In the first chapter of Twilight, the novel’s protagonist, Isabella (Bella) Swan describes her move to Phoenix, AZ, to a tiny, gloomy town in coastal Washington state called Forks. Reinforcing her martyrdom role indicated in the preface, Bella explains that she is moving to Forks to spend time with her father so that her mother can travel with her new husband for his job with a minor league baseball team. She self-describes this decision as “exiling herself” to Forks, sacrificing her own happiness for her mother’s.
In a momentary fit of internal panic at the airport, during parting conversation with her mother, Bella chides herself for leaving, asking, “How could I leave my loving, erratic, harebrained mother to fend for herself?” An absurd idea, this thought suggests, leaving a grown woman to handle daily responsibilities efficiently. Quickly though, Bella qualifies this with an afterthought: “Of course, she had Phil now, so the bills would probably get paid, there would be food in the refrigerator, gas in her car, and someone to call when she got lost, but still…”
So, with her thoughts reconciled, her mother with a man to take care of her, and self-sacrifice established as her modus operandi, Bella gets on the plane and flies to Forks.
Upon arriving in Forks, Bella is greeted by her father, the police chief of Forks, Charlie Swan. Added quickly to Bella’s list of consistent character attributes clumsiness, as she stumbles off the plane unsteadily and is caught by Charlie, who prevents her from falling. This is the first of many times Bella is “saved” by a male character. Bella calls Charlie by his first name, and assumes a caretaking role within his home. Charlie is promptly attributed stereotypical gender traits: He is gruff, quiet, has difficulty discussing emotion, and requires female intervention with trying tasks such as cooking, cleaning, and home décor.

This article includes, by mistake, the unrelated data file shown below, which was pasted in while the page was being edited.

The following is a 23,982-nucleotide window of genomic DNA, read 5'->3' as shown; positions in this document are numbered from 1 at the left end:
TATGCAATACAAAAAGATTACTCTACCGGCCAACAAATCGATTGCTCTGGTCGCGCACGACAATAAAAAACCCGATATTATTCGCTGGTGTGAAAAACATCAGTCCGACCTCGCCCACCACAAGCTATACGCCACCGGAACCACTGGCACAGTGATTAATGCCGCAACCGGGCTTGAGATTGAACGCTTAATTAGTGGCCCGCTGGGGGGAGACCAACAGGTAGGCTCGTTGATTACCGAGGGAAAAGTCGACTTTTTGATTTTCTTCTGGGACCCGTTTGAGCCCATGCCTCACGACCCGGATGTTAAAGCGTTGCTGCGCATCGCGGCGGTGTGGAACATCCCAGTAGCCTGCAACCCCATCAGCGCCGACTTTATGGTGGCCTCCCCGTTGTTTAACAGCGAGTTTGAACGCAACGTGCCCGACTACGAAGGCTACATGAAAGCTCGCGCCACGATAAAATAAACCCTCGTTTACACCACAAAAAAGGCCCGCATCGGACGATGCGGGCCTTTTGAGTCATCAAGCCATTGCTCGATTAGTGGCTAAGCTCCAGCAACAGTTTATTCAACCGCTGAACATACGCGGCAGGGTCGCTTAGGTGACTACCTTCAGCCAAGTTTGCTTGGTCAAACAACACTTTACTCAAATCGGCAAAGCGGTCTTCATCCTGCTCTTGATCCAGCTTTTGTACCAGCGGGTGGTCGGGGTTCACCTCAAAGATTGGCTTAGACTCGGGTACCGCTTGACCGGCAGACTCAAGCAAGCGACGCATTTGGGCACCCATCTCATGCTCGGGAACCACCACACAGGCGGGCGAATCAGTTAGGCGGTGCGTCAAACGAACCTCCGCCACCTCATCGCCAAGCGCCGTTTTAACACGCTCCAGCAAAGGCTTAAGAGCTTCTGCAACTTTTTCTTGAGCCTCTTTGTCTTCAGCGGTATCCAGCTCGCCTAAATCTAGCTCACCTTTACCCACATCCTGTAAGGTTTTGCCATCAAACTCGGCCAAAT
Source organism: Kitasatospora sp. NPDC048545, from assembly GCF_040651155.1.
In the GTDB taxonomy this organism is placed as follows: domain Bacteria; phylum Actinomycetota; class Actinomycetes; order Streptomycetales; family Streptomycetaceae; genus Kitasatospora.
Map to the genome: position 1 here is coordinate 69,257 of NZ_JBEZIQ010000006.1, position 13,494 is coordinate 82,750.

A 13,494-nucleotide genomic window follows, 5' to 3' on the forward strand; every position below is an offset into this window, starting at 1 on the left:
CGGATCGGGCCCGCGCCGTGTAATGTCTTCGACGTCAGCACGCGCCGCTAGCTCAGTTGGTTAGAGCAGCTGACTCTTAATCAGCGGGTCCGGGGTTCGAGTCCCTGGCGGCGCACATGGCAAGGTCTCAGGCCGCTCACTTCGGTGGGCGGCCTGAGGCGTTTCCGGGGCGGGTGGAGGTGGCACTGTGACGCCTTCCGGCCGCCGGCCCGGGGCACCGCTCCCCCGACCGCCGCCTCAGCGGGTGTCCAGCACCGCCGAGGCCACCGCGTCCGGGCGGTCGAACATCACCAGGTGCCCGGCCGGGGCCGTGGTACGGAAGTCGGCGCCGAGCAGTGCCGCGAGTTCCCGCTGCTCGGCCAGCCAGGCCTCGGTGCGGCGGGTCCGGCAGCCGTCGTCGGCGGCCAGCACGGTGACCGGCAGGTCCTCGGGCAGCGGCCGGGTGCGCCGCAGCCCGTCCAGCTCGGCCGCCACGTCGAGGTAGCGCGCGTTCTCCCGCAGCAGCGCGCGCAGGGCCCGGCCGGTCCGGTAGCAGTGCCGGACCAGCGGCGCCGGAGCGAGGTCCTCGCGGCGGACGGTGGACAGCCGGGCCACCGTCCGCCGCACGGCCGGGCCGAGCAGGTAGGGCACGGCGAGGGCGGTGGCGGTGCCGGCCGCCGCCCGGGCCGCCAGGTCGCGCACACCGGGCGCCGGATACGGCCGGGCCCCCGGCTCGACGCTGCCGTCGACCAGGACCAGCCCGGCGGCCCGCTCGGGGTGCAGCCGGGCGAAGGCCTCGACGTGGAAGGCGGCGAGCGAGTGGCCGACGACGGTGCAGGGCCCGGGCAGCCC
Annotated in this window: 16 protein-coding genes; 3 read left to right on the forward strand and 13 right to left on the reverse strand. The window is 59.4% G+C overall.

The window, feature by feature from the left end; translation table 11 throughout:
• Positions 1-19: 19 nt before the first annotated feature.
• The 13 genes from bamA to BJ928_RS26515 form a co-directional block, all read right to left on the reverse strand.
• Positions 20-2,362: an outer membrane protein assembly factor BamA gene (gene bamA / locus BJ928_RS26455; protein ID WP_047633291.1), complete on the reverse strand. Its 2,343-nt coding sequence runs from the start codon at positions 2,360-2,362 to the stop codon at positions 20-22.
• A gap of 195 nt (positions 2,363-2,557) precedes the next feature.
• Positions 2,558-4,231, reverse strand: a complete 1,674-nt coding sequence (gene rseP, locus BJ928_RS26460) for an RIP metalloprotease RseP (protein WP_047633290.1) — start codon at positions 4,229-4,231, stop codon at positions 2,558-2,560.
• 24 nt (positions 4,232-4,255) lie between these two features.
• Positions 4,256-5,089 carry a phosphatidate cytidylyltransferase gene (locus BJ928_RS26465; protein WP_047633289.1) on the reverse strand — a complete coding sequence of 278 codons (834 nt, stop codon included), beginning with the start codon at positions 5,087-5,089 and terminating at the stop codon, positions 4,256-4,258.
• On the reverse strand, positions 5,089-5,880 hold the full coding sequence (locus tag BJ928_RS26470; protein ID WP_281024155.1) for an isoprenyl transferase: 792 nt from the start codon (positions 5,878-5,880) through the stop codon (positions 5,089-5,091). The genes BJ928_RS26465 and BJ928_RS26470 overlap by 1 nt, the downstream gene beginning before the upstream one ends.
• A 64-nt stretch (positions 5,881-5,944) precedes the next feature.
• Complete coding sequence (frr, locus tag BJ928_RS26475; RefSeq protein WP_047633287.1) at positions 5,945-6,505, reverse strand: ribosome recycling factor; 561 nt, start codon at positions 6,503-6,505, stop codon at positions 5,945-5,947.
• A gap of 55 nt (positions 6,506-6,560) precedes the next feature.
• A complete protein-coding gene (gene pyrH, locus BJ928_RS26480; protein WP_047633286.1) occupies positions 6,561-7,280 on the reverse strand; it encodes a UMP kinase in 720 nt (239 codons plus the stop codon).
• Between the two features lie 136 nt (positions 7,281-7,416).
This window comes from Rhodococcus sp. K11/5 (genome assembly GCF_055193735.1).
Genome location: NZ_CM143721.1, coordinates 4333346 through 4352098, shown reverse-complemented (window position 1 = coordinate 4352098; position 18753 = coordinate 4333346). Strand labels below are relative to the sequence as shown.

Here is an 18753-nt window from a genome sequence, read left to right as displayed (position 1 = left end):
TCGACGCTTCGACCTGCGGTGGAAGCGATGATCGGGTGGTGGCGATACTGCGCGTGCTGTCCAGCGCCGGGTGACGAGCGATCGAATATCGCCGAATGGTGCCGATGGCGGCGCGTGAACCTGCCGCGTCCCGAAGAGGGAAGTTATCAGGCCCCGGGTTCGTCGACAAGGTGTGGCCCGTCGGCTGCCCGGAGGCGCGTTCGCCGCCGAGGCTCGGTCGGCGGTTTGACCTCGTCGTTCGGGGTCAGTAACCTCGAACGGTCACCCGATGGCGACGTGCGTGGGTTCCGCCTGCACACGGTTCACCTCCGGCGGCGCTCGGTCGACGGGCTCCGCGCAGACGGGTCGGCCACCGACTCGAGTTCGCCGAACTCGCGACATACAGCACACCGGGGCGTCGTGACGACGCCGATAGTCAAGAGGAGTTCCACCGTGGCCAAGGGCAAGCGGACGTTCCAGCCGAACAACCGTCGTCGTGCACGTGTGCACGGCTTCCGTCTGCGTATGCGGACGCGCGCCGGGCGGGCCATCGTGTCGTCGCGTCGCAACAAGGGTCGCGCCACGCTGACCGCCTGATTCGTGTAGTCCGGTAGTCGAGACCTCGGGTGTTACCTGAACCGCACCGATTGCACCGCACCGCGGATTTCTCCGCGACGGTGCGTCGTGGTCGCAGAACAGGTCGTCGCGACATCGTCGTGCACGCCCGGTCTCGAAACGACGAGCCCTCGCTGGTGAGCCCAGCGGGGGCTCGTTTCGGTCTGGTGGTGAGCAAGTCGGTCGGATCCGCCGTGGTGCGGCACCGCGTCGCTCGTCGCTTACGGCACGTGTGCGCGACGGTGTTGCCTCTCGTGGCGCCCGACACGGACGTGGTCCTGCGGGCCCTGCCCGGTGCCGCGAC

Bella had intended to buy a car upon arriving in Forks, but luckily, her father and his mechanically-inclined friend have patched up a classic Chevy truck just for Bella. Of course, Charlie becomes embarrassed at Bella’s display of gratitude, and their interactions for the chapter end at this point. Now Bella has nothing to worry about in the home, aside from cooking, cleaning, waking Charlie up from the couch when he falls asleep watching sports. Bella spends her first night in Forks staring out the window thinking about how miserable she will be for the foreseeable future, but deciding to stop herself from crying. She would “save that for bedtime.” This is the second time she suppresses tears, the first being in the car on the way home from the airport with Charlie, where she noted that while her happiness was an impossibility in her new home, he “didn’t need to suffer with her.”